The fields in this dataset are:
Description: Download point for the data
Link: VIEW PROJECT HOME PAGE
Description: Public information for ASAC project 2086
Link: VIEW RELATED INFORMATION > PUBLICATIONS
Description: Download point for the publications - AAD staff only
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Description: Citation reference for this metadata record and dataset
|N: -70.0||S: -73.0||E: 70.0||W: 65.0||
Data Set Citation
Dataset Title: Neogene glacial geology of the Prince Charles Mountains
Dataset Series Name: CAASM Metadata
Dataset Release Date: 2004-04-30
Dataset Publisher: Australian Antarctic Data Centre
Dataset DOI: doi:10.4225/15/55EE3BF80172B
Online Resource: https://data.aad.gov.au/aadc/metadata/metadata_redirect.cfm?md=/AMD...
|Start Date: 1997-10-01|
|Stop Date: 1998-03-31|
> Prince Charles Mountains
GEOGRAPHIC REGION > POLAR
|PALEOCLIMATE >LAND RECORDS >GLACIATION [Definition]|
|SOLID EARTH >GEOMORPHIC LANDFORMS/PROCESSES >GLACIAL LANDFORMS [Definition]|
|SOLID EARTH >ROCKS/MINERALS/CRYSTALS >AGE DETERMINATIONS [Definition]|
|SOLID EARTH >ROCKS/MINERALS/CRYSTALS [Definition]|
|SOLID EARTH >TECTONICS >PLATE TECTONICS >STRATIGRAPHIC SEQUENCE [Definition]|
ISO Topic Category
|FIELD SURVEYS [Information]|
|The dates provided in temporal coverage are approximate only.|
These data are publicly available for download from the provided URL.|
Copies of the referenced papers are available for download to AAD staff only at the provided URL.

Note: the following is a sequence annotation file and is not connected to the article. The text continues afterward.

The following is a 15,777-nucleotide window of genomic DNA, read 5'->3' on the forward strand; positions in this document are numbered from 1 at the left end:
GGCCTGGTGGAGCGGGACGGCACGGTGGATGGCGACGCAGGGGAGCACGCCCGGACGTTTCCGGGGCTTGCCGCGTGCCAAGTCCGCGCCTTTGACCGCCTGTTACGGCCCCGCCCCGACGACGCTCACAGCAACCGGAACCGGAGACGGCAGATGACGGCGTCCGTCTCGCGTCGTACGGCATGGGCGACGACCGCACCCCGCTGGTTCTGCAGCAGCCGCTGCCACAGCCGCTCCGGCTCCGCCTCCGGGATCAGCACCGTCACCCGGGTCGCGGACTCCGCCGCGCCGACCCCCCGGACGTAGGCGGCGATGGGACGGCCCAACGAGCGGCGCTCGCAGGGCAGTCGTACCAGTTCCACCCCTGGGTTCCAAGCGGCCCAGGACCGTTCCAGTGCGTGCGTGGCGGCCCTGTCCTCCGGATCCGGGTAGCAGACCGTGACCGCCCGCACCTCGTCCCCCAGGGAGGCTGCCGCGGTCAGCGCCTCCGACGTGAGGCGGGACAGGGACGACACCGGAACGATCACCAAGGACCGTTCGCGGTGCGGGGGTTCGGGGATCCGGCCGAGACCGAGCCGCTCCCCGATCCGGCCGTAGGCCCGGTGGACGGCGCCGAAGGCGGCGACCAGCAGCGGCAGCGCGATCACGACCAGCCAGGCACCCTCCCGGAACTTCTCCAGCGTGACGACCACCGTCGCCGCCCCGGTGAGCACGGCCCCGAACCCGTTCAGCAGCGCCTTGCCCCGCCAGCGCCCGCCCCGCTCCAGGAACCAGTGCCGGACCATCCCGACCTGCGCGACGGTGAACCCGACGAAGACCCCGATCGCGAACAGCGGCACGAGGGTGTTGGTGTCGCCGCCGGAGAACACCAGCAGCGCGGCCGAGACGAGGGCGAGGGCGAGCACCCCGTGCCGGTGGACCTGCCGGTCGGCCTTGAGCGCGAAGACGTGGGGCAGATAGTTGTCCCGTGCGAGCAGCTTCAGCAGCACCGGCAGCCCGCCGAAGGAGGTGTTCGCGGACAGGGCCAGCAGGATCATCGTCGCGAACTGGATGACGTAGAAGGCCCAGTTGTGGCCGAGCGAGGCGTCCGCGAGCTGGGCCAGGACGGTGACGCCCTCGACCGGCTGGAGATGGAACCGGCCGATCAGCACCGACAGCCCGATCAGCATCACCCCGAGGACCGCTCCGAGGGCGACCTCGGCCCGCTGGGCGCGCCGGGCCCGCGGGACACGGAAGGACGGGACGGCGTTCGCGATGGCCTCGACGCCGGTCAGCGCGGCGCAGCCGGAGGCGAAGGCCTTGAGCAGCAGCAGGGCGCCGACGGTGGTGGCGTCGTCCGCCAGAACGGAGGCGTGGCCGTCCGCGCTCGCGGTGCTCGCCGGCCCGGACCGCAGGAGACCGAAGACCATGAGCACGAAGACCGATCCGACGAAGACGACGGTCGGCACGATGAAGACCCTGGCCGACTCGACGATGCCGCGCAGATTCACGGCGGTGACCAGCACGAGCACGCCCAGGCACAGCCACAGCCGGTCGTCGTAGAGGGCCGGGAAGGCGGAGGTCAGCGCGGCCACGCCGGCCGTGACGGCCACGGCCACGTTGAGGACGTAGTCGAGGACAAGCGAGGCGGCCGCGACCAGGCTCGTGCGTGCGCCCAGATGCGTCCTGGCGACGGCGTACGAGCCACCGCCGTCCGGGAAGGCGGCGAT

This data set conforms to the PICCCBY Attribution License|
Please follow instructions listed in the citation reference provided at http://data.aad.gov.au/aadc/metadata/citation.cfm?entry_id=ASAC_2086 when using these data.
|AMERY ICE SHELF|
|GROUNDING LINE FLUCTUATIONS|
|NORTHERN PRINCE CHARLES MOUNTAINS|
|PRINCE CHARLES MOUNTAINS|
|SOUTHERN PRINCE CHARLES MOUNTAINS|
Data Set Progress
|Australian Antarctic Division|
Australian Antarctic Data Centre, Australia
Data Center URL: http://data.aad.gov.au
Distribution_Size: 17 kb
Distribution_Size: 5.5 MB
Role: TECHNICAL CONTACT
Role: DIF AUTHOR
Phone: +61 3 6266 2980
Fax: +61 3 6226 2973
Email: Andrew.McMinn at utas.edu.au
Institute of Antarctic and Southern Ocean Studies
University of Tasmania
Private Bag 77
Province or State: Tasmania
Postal Code: 7001
Whitehead J.M. and McKelvey B.C. (2002), Cenozoic glacigene sedimentation and erosion at the Menzies Range, southern Prince Charles Mountains, Antarctica., Journal of Glaciology, 48, 161, 226-236
Whitehead, J.M., McKelvey, B., and McMinn, A. (2000), 1997/1998 Cenozoic geological fieldwork in the Southern Prince Charles Mountains of East Antarctica., Terra Antartica, 7, 655-656